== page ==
Senate Banking, Housing and Urban Affairs Committee Through the Ages
The Senate creates the Banking and Currency Committee and chooses Sen. Robert Owen (D-Okla.) as its first chairman. Owen sponsors the Federal Reserve Act, which creates the Federal Reserve System. The Finance Committee previously held jurisdiction over banking and currency issues.
The committee approves the McFadden Act, which bars interstate banking and establishes states as the primary insurance regulators.
Massive bank failures during the Great Depression lead the committee to enact the Glass-Steagall Act, which establishes the Federal Deposit Insurance Corp. and mandates a separation between commercial and investment banking. The 1999 Gramm-Leach-Bliley Act repeals the latter provision.
The committee works to enact the first National Housing Act. The bill establishes the Federal Housing Administration and the Federal Savings and Loan Insurance Corp. with the goal of increasing home mortgage availability. Later reauthorizations extend federal aid to public housing (1937) and urban redevelopment (1949).
The Bank Holding Company Act is signed into law. The law requires Federal Reserve approval for the establishment of bank holding companies, prohibits the companies from owning nonbanking businesses and bars interstate holdings by the holding companies. Congress repeals the interstate banking ban in 1994 and modifies the prohibition on nonbanking holdings in 1999.
As part of President Lyndon Johnson’s “Great Society— agenda, Congress passes the Housing and Urban Development Act, establishing the Housing and Urban Development Department. The new department includes the Federal Housing Administration.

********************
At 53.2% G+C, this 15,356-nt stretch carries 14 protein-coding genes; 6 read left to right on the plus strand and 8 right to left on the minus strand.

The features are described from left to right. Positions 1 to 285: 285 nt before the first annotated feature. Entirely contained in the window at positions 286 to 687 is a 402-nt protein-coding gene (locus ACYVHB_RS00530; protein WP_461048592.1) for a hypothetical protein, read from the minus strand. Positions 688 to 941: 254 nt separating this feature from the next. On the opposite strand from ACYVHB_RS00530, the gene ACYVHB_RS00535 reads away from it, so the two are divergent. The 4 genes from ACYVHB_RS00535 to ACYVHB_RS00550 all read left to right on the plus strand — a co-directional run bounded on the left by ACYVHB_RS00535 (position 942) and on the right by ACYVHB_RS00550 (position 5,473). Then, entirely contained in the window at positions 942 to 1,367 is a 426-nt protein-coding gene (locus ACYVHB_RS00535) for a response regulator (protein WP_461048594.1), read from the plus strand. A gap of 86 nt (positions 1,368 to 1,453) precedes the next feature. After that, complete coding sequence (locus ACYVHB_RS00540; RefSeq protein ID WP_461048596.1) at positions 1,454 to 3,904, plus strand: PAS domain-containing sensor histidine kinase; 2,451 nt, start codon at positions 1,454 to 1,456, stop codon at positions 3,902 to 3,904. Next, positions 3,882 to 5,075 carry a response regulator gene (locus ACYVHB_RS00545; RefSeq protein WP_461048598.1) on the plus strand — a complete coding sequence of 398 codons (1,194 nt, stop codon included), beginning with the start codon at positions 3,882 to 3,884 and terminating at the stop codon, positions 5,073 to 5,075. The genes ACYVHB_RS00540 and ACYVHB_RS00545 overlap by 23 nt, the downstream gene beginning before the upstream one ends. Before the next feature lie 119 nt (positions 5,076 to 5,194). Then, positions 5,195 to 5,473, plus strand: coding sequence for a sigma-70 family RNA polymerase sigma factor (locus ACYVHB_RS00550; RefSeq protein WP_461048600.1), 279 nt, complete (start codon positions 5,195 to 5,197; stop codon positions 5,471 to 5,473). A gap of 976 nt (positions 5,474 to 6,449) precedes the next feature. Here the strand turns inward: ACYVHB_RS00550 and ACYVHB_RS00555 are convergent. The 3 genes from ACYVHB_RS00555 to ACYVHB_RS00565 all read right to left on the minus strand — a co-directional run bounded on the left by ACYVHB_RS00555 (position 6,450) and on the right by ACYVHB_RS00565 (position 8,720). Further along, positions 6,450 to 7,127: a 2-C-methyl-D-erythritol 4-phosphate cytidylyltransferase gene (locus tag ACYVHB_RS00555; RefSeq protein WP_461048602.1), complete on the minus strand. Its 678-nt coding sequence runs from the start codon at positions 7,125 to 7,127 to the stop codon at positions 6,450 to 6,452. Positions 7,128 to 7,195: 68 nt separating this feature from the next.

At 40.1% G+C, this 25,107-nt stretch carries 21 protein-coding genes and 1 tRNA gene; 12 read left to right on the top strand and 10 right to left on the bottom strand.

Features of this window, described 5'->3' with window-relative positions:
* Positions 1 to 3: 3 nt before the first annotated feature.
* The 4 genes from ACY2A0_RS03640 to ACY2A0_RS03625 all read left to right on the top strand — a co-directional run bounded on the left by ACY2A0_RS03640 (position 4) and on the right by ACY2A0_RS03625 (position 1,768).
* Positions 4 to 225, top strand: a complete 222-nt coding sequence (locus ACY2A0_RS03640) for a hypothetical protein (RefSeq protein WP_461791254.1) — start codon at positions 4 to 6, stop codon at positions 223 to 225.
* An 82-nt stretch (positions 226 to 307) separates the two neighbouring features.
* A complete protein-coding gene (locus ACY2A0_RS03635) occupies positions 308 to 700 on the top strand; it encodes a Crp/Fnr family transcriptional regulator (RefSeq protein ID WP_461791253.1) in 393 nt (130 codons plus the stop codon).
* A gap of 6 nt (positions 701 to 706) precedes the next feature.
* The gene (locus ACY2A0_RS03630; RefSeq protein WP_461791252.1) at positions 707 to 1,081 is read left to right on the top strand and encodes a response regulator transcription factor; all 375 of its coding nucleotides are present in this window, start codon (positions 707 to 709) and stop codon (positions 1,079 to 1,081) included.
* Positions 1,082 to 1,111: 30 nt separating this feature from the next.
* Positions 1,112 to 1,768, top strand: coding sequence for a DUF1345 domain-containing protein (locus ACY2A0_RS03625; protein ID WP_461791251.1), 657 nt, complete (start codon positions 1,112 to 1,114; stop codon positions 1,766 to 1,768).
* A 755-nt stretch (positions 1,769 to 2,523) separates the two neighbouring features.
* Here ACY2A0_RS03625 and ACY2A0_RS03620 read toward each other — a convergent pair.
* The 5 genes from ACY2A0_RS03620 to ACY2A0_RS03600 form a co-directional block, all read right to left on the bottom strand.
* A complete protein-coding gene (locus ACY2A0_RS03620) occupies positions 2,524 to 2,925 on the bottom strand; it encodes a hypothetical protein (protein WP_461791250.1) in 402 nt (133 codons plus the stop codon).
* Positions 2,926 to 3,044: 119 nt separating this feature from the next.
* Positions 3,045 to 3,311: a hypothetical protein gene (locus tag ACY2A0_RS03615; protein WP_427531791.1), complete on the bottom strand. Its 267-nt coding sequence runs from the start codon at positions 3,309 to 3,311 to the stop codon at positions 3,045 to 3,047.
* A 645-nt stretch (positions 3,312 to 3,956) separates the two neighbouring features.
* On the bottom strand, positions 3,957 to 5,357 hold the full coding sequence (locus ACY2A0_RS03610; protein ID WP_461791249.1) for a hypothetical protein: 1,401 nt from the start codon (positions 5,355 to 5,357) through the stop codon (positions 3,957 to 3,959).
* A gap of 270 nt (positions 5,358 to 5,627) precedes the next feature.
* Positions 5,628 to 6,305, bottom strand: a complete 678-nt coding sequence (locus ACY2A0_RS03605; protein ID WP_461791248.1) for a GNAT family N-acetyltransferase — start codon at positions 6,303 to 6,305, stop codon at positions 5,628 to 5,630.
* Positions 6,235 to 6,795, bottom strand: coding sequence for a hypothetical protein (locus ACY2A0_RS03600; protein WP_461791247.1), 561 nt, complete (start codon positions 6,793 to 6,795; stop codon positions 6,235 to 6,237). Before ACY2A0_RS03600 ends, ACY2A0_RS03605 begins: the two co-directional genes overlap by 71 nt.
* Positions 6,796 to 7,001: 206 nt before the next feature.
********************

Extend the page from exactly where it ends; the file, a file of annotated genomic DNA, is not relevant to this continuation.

To reflect the committee’s jurisdiction over housing issues, Congress gives the panel its current name, the Banking, Housing and Urban Affairs Committee. Sen. John Sparkman (D-Ala.) continues to serve as chairman of the renamed committee.
The Housing and Community Development Act is signed into law. The bill establishes the Community Development Block Grant program.
The committee works to enact the Community Reinvestment Act into law. The legislation requires federally regulated banks to make loans in low- and moderate-income neighborhoods.
The panel approves legislation removing Depression-era restrictions on interest rate levels for deposits, resulting in the enactment of the Depository Institutions Deregulation and Monetary Control Act.
Chairman Jake Garn (R-Utah) works with his House counterpart, Rep. Fernand St. Germain (D-R.I.), to pass the Garn-St. Germain Act. The measure deregulates the thrift industry and is later blamed by many for the savings and loan crisis.
In response to the savings and loan crisis, the committee works to pass the Financial Institutions Reform, Recovery and Enforcement Act. FIRREA abolishes the Federal Savings and Loan Insurance Corp., establishes a new Office of Thrift Supervision and creates the Resolution Trust Corp. to dispose of the assets of failed savings and loan associations.
Chairman Donald Riegle (D-Mich.) works with Rep. Stephen Neal (D-N.C.) to craft the Riegle-Neal Interstate Banking and Branching Efficiency Act, which repeals the ban on interstate bank ownership.
Chairman Phil Gramm (R-Texas) works with House Banking and Financial Services Chairman Jim Leach (R-Iowa) and Commerce Chairman Thomas Bliley (R-Va.) to enact the Gramm-Leach-Bliley Act. This sweeping measures repeals the Glass-Steagall Act’s separation between commercial and investment banking and modifies the Bank Holding Company Act to allow bank holding companies to own insurance businesses.
Chairman Paul Sarbanes (D-Md.) works with his House counterpart, Financial Services Chairman Mike Oxley (R-Ohio), to enact the Sarbanes-Oxley Act. Drafted in response to the collapse of Enron, the legislation imposes new corporate governance standards for publicly traded companies.
The Emergency Economic Stabilization Act is signed into law. The bill establishes the $700 billion Troubled Asset Relief Program to assist troubled financial institutions in the wake of the late 2008 financial crisis. TARP is later expanded to assist nonfinancial companies, including General Motors Corp. and Chrysler.
Chairman Chris Dodd (D-Conn.) introduces comprehensive financial regulatory reform legislation in response to the 2008 financial crisis.